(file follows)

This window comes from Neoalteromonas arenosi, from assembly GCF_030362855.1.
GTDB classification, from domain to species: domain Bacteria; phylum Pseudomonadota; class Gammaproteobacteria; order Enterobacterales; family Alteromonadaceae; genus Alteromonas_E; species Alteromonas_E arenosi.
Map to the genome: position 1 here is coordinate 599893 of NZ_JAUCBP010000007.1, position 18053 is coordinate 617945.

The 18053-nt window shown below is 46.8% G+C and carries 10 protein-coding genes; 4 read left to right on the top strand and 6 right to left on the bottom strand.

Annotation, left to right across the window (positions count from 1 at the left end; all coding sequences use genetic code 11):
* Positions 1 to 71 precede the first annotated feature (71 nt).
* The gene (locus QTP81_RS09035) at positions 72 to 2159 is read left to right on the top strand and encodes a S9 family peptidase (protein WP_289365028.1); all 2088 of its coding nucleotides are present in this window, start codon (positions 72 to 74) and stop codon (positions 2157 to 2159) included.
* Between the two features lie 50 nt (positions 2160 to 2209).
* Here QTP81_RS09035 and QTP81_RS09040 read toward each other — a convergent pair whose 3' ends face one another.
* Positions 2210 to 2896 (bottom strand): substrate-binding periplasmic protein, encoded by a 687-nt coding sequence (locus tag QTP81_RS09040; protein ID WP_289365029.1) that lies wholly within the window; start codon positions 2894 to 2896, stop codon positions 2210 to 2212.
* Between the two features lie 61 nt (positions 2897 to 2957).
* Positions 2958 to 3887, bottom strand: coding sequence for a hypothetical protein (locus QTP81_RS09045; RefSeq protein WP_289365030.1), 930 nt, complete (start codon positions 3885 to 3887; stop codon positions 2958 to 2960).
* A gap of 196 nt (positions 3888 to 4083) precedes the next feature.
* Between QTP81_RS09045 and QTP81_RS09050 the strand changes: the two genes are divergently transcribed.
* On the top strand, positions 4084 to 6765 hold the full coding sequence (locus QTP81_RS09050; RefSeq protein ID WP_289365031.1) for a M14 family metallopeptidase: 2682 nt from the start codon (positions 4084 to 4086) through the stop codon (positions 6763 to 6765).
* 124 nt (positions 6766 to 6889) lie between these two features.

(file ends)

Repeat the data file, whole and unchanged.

This window comes from Neoalteromonas arenosi, from assembly GCF_030362855.1.
GTDB classification, from domain to species: domain Bacteria; phylum Pseudomonadota; class Gammaproteobacteria; order Enterobacterales; family Alteromonadaceae; genus Alteromonas_E; species Alteromonas_E arenosi.
Map to the genome: position 1 here is coordinate 599893 of NZ_JAUCBP010000007.1, position 18053 is coordinate 617945.

The 18053-nt window shown below is 46.8% G+C and carries 10 protein-coding genes; 4 read left to right on the top strand and 6 right to left on the bottom strand.

Annotation, left to right across the window (positions count from 1 at the left end; all coding sequences use genetic code 11):
* Positions 1 to 71 precede the first annotated feature (71 nt).
* The gene (locus QTP81_RS09035) at positions 72 to 2159 is read left to right on the top strand and encodes a S9 family peptidase (protein WP_289365028.1); all 2088 of its coding nucleotides are present in this window, start codon (positions 72 to 74) and stop codon (positions 2157 to 2159) included.
* Between the two features lie 50 nt (positions 2160 to 2209).
* Here QTP81_RS09035 and QTP81_RS09040 read toward each other — a convergent pair whose 3' ends face one another.
* Positions 2210 to 2896 (bottom strand): substrate-binding periplasmic protein, encoded by a 687-nt coding sequence (locus tag QTP81_RS09040; protein ID WP_289365029.1) that lies wholly within the window; start codon positions 2894 to 2896, stop codon positions 2210 to 2212.
* Between the two features lie 61 nt (positions 2897 to 2957).
* Positions 2958 to 3887, bottom strand: coding sequence for a hypothetical protein (locus QTP81_RS09045; RefSeq protein WP_289365030.1), 930 nt, complete (start codon positions 3885 to 3887; stop codon positions 2958 to 2960).
* A gap of 196 nt (positions 3888 to 4083) precedes the next feature.
* Between QTP81_RS09045 and QTP81_RS09050 the strand changes: the two genes are divergently transcribed.
* On the top strand, positions 4084 to 6765 hold the full coding sequence (locus QTP81_RS09050; RefSeq protein ID WP_289365031.1) for a M14 family metallopeptidase: 2682 nt from the start codon (positions 4084 to 4086) through the stop codon (positions 6763 to 6765).
* 124 nt (positions 6766 to 6889) lie between these two features.